Freedom of speech is not absolute
When the First Amendment was ratified in 1791 as part of the Bill of Rights, Americans were ensured of what is known as the five freedoms — speech, religion, press, assembly and petitioning the government. They also constitute what we commonly call “freedoms of expression. The Supreme Court has written that this is “the indispensable condition of nearly every other form of freedom.” Without it, other fundamental rights could die.
While all five of the freedoms in the First Amendment are fundamental to our notion of liberty, the one we cherish most is freedom of speech. We are free to say pretty much what is on our minds; we can even criticize our elected officials by calling them idiots and morons, sometimes worse. Doing so doesn’t say much for our vocabulary, but we are free to do it without the police showing up at our door and arresting us.
But freedom of speech is not an absolute; let’s call it a qualified right.
A 15-year-old Luzerne County boy found that out recently when a state appellate court ruled him delinquent because his statement about upping the body count from a Florida school shooting in 2018 amounted to terroristic threats.
A three-judge Superior Court panel ruled that the boy, known only in court records as “J.M.M.,” made the remark with “conscious disregard” of the terror that it would cause among his classmates at the vocational-technical school he attends near Wilkes-Barre.
“We hold that in the context of the special circumstances … made in a school setting, a threat made with the mental state of recklessness … constitutes a true threat falling outside the scope of the protections of the First Amendment,” wrote Judge Mary Jane Bowes.
The boy told his classmates he wanted to “break the record of 19” of the gunman at Marjory Stoneman Douglas High School in Parkland, Florida. (Actually, 17 were killed in this infamous mass shooting.)
We are constantly being warned not to make incendiary statements, even when we are not serious or trying to fool around. That’s why free speech advocates are worried that one of our most cherished freedoms might be eroded or diminished in our rush to stamp out inflammatory comments.
In a case more than a century ago, Supreme Court Justice Oliver Wendell Holmes is famous for having conceived the concept of falsely shouting “fire” in a theater and causing a panic. He said this is not protected speech.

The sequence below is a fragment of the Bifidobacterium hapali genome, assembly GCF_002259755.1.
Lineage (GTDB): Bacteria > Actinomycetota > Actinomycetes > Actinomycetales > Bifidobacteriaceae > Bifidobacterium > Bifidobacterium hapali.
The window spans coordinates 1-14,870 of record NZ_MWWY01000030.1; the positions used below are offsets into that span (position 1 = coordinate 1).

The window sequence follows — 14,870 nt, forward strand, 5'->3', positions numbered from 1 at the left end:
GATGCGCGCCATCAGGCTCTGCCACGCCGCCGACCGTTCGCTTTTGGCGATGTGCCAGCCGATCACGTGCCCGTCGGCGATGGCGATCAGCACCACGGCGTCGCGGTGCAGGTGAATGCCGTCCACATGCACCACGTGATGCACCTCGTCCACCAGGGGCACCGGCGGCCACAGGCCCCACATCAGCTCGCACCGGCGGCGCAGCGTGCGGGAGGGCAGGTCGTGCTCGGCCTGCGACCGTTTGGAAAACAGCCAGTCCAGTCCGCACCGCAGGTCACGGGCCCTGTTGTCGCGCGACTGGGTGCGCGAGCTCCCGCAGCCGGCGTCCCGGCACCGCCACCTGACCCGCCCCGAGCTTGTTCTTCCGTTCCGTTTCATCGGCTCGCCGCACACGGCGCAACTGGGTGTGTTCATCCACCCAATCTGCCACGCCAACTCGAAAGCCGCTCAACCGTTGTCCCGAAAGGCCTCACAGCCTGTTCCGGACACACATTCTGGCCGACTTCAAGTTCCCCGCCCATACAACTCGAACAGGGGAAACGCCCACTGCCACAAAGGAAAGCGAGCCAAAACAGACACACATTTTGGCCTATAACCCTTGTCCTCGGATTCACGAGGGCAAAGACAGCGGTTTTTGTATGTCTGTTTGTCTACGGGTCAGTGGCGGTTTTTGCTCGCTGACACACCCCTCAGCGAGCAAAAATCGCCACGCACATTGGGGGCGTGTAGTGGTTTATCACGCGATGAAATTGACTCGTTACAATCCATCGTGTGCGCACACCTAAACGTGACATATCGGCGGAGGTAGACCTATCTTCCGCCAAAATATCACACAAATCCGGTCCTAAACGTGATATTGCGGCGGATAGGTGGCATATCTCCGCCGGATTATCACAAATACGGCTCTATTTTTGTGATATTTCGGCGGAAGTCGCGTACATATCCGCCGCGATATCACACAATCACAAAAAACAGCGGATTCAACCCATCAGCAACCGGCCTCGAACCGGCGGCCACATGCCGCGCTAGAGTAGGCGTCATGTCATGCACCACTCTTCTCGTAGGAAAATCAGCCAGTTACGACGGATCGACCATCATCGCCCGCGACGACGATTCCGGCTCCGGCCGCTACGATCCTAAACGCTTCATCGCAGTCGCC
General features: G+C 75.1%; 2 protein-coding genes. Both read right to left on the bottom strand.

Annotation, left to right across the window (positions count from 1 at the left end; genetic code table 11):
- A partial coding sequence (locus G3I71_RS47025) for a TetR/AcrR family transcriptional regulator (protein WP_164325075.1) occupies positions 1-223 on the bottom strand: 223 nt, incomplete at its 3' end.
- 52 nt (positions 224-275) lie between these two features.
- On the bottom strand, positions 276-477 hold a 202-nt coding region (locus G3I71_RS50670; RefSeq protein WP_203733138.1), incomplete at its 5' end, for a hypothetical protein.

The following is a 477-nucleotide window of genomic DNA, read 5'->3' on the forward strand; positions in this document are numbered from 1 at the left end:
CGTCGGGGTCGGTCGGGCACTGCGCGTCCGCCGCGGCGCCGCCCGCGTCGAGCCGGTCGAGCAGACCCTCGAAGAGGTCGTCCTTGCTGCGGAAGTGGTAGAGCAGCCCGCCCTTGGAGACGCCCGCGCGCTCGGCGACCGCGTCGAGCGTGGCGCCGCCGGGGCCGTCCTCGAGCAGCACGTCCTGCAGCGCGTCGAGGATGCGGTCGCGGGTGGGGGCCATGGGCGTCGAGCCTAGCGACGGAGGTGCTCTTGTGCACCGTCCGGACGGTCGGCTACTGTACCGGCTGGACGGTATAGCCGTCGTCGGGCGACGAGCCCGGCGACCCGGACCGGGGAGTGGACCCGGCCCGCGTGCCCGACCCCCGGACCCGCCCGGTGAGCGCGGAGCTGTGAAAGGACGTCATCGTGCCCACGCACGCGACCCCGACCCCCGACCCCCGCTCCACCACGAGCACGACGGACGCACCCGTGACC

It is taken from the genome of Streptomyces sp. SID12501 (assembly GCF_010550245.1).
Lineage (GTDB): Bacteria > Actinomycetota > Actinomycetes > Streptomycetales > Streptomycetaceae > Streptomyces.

What jurists must determine in cases such as these is what are the circumstances, and do the comments present a clear and present danger that will cause harm, panic or chaos.
Let me show the difference: If someone pulls a prank on you, and in a moment of relief you smile and say, “I could kill you for that,” this is a big difference from someone with whom you have had a serious argument saying to you, “I am going to kill you.”
First Amendment protection is not limited to verbal speech. It also protects “symbolic speech” — nonverbal expression whose purpose is to communicate ideas. In its 1969 decision in Tinker v. Des Moines, the Supreme Court recognized the right of public school students to wear black armbands in protest of the Vietnam War. In 1989 (Texas v. Johnson) and again in 1990 (U.S. v. Eichman), the Court struck down government bans on flag desecration.
Other examples of protected symbolic speech include works of art, T-shirt slogans, political buttons, music lyrics and theatrical performances.
Locally, there have been two such notable cases in the past decade. Ten years ago, the Palmerton Area School District attempted to initiate a dress code. After its enactment, 20 protesting high school students were reprimanded for wearing “Property of PHS” T-shirts reminiscent of prison garb. The punishment given to these students caught the eye of the Pennsylvania branch of the American Civil Liberties Union, which sent a letter to district administrators and the school board demanding that the district clear the students’ records, which they did rather than get into a court fight.
Five years ago, after two Easton Area Middle School girls came to class wearing “I love boobies” bracelets to call attention to breast cancer awareness, school officials suspended them when they refused to remove them. The district claimed the bracelets distracted the boys in the girls’ classes.
The ACLU joined the case, and the local and state courts sided with the students and their parents. The school board, which spent hundreds of thousands of dollars fighting the case, had no success with the appeal that went all the way to the U.S. Supreme Court, which refused to hear the case. When push comes to shove, we may disagree with the ideas and opinions of others, even if they anger us and are the opposite of ours, but we need to see and hear them, because if we ban them, then no one’s liberty is secure.
By Bruce Frassinelli | email@example.com